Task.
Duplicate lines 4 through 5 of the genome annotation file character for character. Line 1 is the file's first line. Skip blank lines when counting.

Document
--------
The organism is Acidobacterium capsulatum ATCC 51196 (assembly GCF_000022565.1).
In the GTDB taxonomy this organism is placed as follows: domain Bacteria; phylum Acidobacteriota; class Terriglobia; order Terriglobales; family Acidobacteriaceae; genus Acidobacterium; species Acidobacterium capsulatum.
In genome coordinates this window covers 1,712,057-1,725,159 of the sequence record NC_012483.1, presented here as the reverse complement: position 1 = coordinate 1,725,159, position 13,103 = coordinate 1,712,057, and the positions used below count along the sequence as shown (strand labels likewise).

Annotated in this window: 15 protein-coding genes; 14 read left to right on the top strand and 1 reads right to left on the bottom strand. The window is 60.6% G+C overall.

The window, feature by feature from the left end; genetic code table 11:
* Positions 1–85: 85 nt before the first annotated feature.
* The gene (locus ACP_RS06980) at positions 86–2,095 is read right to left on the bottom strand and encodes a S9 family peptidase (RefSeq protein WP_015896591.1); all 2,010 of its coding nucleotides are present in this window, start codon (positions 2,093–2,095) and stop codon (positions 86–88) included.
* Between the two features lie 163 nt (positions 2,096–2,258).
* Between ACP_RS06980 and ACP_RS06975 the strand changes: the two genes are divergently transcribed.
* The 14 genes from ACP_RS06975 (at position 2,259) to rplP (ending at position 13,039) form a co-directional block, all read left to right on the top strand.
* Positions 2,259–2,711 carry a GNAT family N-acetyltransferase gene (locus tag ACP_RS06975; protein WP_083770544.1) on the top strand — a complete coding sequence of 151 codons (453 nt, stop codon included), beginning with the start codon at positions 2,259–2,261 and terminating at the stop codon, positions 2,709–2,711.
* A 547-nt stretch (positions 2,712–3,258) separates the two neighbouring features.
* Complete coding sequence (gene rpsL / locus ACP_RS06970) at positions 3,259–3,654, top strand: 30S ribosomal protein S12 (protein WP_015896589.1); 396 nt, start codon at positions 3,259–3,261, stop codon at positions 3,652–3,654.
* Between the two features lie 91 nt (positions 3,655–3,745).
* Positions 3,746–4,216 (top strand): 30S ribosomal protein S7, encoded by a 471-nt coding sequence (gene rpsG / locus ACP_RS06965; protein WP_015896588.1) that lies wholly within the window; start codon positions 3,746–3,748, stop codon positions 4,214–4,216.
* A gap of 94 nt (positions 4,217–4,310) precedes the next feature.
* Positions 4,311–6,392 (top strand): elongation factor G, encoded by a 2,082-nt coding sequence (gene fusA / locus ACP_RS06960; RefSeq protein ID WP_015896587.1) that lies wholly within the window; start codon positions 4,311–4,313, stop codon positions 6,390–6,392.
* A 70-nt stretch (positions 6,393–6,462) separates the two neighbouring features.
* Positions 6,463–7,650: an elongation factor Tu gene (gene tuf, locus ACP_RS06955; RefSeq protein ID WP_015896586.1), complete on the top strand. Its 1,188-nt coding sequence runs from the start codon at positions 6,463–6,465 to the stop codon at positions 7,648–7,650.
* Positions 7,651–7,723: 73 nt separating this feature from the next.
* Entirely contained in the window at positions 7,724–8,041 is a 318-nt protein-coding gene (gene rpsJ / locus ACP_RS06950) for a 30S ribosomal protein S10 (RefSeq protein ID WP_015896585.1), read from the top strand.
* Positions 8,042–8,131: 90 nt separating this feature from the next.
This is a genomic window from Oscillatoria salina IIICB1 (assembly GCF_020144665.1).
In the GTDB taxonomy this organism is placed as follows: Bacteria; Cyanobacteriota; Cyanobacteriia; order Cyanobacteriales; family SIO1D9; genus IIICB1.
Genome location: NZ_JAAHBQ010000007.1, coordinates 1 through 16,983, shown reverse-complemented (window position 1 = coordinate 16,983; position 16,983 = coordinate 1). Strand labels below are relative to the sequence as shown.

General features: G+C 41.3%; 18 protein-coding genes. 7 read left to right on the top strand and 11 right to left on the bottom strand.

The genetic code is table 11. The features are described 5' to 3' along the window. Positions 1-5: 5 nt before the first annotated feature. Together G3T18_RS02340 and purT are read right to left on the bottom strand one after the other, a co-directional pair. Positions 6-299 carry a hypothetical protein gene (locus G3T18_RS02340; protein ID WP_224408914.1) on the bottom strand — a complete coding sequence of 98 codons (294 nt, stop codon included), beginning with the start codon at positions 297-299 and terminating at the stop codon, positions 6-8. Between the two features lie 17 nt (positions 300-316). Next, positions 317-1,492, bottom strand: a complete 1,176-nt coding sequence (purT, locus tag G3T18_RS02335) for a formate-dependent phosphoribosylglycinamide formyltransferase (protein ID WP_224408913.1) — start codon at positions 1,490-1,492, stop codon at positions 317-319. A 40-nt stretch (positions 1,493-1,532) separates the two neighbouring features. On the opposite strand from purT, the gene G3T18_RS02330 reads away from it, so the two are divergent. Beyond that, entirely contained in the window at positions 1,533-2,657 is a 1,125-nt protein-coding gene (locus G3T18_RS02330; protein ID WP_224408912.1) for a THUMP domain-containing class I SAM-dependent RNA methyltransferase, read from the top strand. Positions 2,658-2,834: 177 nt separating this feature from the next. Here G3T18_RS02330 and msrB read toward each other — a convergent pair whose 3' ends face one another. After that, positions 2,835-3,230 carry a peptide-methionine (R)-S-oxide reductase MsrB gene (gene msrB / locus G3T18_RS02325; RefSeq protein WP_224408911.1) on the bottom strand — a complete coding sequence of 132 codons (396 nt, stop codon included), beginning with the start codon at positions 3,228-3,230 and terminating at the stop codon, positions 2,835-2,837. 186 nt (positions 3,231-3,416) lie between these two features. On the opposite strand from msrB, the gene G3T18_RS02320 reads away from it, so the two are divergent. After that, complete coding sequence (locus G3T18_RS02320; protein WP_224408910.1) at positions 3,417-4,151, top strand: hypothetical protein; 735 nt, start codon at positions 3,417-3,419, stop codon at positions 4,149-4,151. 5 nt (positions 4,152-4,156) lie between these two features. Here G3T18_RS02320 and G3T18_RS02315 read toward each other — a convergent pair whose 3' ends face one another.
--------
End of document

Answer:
Annotated in this window: 15 protein-coding genes; 14 read left to right on the top strand and 1 reads right to left on the bottom strand. The window is 60.6% G+C overall.

The window, feature by feature from the left end; genetic code table 11: